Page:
Apr 13, 2014 - 7:47pm
The Government and the ALP should both reaffirm their commitment to the international goal of avoiding 2°C warming and national carbon pollution reductions to help with this goal, said The Climate Institute upon the release of the third report of the Intergovernmental Panel on Climate Change (IPCC) which examines climate change solutions.
“This report tests the Government’s and the ALP’s resolve to implement national carbon pollution targets consistent with helping to avoid internationally agreed dangerous levels of global warming,” said John Connor, CEO, The Climate Institute.
“A credible carbon pollution reduction task is not one of falling across the line of 5 per cent reductions below 2000 levels by 2020. If other countries did similar, this is consistent with around 4°C global warming. A plan that ends in 2020, ends at the beginning. Credible Australian goals need to more than halve carbon pollution by 2030.”
The independent Climate Change Authority, chaired by former Reserve Bank Governor Bernie Fraser, with Board members including the former head of the Australian Industry Group, Heather Ridout and Australia’s Chief Scientist Ian Chubb, recommended 19 per cent reductions of Australia’s 2000 carbon pollution levels by 2020 and 40 – 60 per cent reductions by 2030.
“This report from the world’s top climate change economists, and signed off by governments including Australia, is crystal clear: effective, sustained and ambitious policies are needed to boost renewable energy, energy efficiency and technologies that remove carbon pollution from the atmosphere. Economy wide measures such as carbon pricing, regulations and policies that provide long-term certainty are key ingredients to effective national policies.”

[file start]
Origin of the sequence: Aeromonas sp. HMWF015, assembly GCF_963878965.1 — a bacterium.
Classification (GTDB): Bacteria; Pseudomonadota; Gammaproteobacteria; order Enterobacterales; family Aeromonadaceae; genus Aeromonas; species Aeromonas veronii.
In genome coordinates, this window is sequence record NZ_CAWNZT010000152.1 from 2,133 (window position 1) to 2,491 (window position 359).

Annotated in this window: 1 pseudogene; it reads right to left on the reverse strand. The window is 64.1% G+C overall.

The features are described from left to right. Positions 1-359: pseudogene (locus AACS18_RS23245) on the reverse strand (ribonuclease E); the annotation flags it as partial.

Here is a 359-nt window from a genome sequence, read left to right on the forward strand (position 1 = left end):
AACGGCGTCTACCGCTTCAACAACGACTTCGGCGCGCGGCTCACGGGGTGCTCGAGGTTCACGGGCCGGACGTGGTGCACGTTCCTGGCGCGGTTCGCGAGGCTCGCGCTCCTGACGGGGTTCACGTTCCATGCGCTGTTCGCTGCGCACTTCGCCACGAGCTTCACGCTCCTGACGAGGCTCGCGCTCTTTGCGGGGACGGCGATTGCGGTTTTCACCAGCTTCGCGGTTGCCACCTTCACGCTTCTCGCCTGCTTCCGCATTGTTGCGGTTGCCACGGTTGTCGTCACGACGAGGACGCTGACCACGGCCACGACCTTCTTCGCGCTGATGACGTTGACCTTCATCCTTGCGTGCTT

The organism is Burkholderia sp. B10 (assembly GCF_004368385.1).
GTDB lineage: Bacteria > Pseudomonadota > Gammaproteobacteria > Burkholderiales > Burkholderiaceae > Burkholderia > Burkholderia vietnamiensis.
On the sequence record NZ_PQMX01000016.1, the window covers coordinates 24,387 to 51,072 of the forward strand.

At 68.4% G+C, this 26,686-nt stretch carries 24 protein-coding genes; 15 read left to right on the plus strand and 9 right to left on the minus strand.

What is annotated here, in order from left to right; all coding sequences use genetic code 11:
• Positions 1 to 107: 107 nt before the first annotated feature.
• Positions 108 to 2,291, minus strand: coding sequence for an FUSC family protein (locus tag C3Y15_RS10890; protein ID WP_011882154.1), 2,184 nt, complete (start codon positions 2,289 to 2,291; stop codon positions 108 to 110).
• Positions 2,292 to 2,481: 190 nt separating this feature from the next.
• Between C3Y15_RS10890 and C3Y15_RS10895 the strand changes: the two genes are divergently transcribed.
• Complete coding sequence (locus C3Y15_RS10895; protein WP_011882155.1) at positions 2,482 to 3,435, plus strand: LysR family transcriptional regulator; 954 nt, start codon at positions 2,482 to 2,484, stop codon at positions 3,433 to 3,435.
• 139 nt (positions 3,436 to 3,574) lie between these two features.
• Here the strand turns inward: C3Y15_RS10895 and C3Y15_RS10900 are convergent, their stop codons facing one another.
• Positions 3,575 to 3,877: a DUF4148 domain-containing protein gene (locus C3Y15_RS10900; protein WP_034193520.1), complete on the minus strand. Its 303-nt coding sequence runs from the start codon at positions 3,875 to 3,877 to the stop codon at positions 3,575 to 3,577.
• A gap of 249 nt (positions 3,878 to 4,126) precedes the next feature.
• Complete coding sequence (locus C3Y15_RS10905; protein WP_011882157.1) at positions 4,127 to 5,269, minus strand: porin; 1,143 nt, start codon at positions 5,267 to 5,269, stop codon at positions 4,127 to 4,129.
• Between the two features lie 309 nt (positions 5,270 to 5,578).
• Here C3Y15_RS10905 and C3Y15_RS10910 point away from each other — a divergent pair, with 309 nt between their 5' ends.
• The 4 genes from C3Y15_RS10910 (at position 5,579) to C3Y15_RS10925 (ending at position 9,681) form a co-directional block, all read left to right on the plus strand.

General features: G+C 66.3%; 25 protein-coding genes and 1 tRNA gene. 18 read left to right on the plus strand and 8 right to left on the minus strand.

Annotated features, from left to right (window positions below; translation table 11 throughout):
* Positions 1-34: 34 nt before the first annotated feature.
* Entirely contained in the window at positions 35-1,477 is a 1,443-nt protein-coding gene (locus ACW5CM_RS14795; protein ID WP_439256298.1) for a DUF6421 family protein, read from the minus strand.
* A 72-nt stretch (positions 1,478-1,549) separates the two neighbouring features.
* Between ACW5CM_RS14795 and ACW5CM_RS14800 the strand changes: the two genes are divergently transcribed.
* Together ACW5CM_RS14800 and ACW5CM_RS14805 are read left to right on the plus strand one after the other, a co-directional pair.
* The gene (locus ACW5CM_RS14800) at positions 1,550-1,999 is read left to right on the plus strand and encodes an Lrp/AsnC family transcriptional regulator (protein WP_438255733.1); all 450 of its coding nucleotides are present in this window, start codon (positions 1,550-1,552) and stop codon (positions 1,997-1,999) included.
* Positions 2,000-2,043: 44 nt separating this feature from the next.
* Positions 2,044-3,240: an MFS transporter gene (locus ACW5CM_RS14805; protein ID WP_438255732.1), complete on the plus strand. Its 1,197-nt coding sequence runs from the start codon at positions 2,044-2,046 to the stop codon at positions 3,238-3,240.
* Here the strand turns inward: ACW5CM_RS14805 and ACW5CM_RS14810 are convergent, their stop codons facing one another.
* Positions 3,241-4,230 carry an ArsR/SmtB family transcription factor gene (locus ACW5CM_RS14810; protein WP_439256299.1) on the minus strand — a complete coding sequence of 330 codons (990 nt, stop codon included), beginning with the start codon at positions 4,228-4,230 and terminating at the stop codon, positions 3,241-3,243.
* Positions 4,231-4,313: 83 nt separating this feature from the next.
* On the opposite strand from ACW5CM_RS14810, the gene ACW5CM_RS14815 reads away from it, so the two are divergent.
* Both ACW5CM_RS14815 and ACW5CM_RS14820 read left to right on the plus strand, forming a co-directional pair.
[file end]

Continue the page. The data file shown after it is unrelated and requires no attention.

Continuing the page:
“Big carbon pollution reductions are possible by 2030 and if we don’t start today the costs of achieving these goals will increase significantly. Turning our coal, oil and gas based energy system to one based on clean energy sources like wind and solar, improving the energy efficiency of our buildings, industries and transport sector, stopping deforestation and developing carbon removal technologies are all essential ingredients to effective action.”
“Like its counterpart in 2007, this report sets the standard against which Australian climate credibility and commitment will be tested and that includes readiness to more than halve our carbon pollution by 2030. This test, not whether 5 per cent reductions, can be achieved by 2020, is the test Australia’s climate credibility.”
“This latest IPCC report reminds us that a plan that ends in 2020, ends at the beginning, any serious commitment to the international goal of avoiding more than two degree warming has stronger action on renewable energy, energy efficiency and carbon pollution reductions accelerating after 2020,” concluded Connor.
For more information
Kristina Stefanova, Communications Director, The Climate Institute,04 02 8239 6299